US Vice President Kamala Harris and Singapore Prime Minister Lee Hsien Loong at a press conference in the Istana. [Image: Office of the Vice President of the United States / Twitter]

Opportunities for US – Indo-Pacific Collaboration Abound on Vice President Harris’ Trip to Singapore and Vietnam


In a major foreign policy speech in Singapore during her first trip to the region (video and transcript both available), Vice President Harris emphasized the importance of the Indo-Pacific to the United States, including $2 trillion dollars in two-way trade which supports four million US jobs focused on exports. Trade with the Association of Southeast Asian Nations (ASEAN), whose combined nations represent the United States’ fourth largest export market, supports more than 600,000 jobs. These strong economic ties rely, Vice President Harris said, on the continued support and protection of freedom of navigation in the Indo-Pacific, in particular the South China Sea. She condemned China’s “unlawful claims” in the Sea which “continue to undermine the rules-based order and threaten the sovereignty of nations.”

Vice President Harris’ trip to Vietnam marks the first time a sitting US vice president has traveled to the country. Coming just one year after the celebration of 25 years of diplomatic relations between the United States and Vietnam, Vice President Harris announced the donation of one million additional Pfizer vaccine doses to Vietnam, building upon the five million already sent and in keeping with broader US assistance to countries across Southeast Asia in combatting COVID-19. To aid in the distribution of these new vaccination doses, the U.S. Department of Defense is providing Vietnam with 77 vaccine freezers to keep the doses at the appropriate temperature and the U.S. Centers for Disease Control and Prevention (CDC) has opened a Southeast Asia Regional Office in Hanoi to assist in the fight. An additional $23 million dollars in technological assistance has also been provided by the CDC and USAID through the American Rescue Plan Act (ARPA).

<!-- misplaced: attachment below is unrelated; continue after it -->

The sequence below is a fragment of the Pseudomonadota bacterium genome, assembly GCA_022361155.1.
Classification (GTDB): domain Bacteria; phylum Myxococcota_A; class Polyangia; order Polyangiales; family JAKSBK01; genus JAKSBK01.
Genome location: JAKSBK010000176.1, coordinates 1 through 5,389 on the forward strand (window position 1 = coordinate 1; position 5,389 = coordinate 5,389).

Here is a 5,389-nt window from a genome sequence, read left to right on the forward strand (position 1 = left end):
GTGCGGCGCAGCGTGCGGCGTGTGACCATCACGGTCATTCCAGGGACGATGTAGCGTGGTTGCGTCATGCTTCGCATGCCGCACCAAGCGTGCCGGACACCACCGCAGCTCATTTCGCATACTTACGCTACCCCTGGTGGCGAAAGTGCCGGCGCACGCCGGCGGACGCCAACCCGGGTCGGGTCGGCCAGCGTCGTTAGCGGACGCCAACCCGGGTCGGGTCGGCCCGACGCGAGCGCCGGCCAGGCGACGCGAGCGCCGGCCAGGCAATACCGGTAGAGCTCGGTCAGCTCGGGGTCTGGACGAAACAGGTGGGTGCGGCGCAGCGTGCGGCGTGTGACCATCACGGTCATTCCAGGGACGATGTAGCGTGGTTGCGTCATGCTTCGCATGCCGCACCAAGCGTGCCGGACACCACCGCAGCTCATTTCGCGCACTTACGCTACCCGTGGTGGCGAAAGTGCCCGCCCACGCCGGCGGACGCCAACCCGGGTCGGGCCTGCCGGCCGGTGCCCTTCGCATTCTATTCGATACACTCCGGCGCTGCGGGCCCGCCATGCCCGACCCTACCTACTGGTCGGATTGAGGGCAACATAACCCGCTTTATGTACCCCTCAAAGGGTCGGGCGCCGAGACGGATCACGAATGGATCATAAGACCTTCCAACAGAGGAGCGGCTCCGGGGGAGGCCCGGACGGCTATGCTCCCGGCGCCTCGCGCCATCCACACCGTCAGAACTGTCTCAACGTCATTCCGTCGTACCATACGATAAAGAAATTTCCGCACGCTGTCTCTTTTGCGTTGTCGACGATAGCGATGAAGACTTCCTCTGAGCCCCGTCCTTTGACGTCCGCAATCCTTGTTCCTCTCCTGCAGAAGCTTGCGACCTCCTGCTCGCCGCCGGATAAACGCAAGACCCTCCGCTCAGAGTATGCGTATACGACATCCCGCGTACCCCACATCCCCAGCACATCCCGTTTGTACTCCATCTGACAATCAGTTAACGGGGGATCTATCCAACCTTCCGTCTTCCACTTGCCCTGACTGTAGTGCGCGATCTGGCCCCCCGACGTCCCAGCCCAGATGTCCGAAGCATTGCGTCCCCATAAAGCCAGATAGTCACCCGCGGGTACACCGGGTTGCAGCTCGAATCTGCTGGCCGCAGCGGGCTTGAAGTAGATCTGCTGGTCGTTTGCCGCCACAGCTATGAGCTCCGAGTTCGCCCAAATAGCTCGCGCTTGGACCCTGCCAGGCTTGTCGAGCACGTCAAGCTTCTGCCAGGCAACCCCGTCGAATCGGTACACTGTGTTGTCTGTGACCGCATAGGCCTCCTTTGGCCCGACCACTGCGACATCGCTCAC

Numerous projects were announced during the trip to provide opportunities for the United States to work with Singapore and Vietnam to combat climate change. The U.S.-Singapore Climate Partnership will serve as a bilateral framework for the two countries to develop climate standards, climate technology, and clean energy infrastructure development, among other initiatives. As part of the ASEAN Smart Cities Network (ASCN) and U.S.-ASEAN Smart Cities Partnership, the United States and Singapore will co-fund the Smart Cities Professional Exchanges program to bring ASCN officials to both their countries to share expertise. In Vietnam, USAID and the Vietnam Chamber of Commerce and Industry (VCCI) signed a Memorandum of Understanding (MOU) to support Vietnam’s focus on sustainability and green technology, thereby encouraging US businesses to invest in green operations across Vietnam’s provinces.

Looking to the future of educational exchanges, the United States and Singapore have launched an Education USA Advising Center to provide free resources for Singaporean students interested in pursuing their higher education in the United States. In Vietnam, the United States welcomed the start of the Peace Corps in Vietnam, which is slated to begin in 2022. USAID also announced the Partnership for Higher Education Reform, which over five years will provide the three largest universities in Vietnam with $14.2 million dollars to support research, innovation, and governance at those institutions. Vice President Harris’s trip to ASEAN reinforces the importance of this region and hopes to deepen economic, development, and education ties.

Sarah Wang is a Programs Coordinator at the East-West Center in Washington.